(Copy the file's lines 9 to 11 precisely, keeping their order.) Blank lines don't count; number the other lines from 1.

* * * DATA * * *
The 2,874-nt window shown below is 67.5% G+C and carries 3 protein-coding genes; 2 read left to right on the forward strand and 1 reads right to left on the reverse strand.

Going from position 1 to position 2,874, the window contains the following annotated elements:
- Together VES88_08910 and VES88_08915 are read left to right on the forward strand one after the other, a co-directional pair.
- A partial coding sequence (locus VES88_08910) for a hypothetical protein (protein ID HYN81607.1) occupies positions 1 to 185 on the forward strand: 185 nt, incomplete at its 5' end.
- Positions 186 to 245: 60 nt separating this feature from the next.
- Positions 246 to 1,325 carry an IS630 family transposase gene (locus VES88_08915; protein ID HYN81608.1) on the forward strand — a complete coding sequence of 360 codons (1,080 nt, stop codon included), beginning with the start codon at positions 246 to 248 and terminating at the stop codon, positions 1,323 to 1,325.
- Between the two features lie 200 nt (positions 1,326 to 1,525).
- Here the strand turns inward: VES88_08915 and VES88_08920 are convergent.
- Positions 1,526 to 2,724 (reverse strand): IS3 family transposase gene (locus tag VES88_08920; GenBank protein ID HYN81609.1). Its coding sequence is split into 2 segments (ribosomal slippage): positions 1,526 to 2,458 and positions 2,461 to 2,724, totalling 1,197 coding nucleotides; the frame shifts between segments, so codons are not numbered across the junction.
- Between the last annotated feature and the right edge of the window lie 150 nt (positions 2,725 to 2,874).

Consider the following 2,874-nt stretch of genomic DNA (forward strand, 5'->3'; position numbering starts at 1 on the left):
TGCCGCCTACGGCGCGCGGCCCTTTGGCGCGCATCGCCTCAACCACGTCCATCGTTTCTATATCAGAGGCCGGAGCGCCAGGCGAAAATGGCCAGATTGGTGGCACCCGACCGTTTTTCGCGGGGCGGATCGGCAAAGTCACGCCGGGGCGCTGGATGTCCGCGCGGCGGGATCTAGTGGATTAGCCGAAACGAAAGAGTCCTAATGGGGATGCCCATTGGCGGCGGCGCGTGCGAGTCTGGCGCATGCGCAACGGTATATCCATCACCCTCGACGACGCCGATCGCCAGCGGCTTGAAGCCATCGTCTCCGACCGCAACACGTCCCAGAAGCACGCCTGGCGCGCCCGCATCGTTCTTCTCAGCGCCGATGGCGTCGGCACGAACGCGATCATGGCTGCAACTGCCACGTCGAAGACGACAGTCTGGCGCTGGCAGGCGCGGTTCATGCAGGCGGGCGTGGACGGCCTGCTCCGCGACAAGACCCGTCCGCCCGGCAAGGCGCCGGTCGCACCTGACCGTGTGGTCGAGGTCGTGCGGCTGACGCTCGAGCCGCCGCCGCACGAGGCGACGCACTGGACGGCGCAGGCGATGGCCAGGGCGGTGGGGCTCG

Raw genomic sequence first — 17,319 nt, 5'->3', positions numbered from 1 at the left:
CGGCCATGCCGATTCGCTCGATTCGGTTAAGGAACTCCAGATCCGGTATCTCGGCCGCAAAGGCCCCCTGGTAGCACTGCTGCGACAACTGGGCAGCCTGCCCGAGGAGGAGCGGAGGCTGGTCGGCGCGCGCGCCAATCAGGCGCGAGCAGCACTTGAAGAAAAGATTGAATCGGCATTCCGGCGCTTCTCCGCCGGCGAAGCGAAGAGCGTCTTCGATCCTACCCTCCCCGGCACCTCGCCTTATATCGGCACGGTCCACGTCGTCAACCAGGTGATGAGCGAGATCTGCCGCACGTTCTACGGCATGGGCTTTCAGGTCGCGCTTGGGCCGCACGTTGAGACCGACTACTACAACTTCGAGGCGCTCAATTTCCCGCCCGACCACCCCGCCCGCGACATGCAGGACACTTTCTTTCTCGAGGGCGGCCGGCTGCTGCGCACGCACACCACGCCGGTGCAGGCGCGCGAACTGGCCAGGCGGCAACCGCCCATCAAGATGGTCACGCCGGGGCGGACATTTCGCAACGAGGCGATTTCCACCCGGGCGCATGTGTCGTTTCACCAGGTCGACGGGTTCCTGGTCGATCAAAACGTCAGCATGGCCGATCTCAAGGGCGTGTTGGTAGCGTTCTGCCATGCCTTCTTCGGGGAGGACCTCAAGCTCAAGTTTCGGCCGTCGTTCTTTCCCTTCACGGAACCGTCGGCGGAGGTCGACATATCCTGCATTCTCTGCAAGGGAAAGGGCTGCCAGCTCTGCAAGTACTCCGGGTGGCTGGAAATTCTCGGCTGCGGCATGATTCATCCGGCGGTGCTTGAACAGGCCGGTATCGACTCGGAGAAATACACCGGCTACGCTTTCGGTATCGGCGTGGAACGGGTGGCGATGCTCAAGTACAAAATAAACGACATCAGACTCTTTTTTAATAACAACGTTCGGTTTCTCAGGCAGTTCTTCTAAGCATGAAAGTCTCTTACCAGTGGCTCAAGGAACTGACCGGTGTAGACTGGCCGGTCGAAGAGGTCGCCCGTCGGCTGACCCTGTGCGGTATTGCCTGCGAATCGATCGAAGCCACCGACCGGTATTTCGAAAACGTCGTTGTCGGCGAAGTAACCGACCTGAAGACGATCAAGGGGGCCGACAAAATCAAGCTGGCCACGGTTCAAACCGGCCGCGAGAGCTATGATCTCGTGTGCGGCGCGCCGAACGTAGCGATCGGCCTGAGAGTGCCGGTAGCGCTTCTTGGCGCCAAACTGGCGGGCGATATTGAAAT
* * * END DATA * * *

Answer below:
- Positions 1,526 to 2,724 (reverse strand): IS3 family transposase gene (locus tag VES88_08920; GenBank protein ID HYN81609.1). Its coding sequence is split into 2 segments (ribosomal slippage): positions 1,526 to 2,458 and positions 2,461 to 2,724, totalling 1,197 coding nucleotides; the frame shifts between segments, so codons are not numbered across the junction.
- Between the last annotated feature and the right edge of the window lie 150 nt (positions 2,725 to 2,874).

Consider the following 2,874-nt stretch of genomic DNA (forward strand, 5'->3'; position numbering starts at 1 on the left):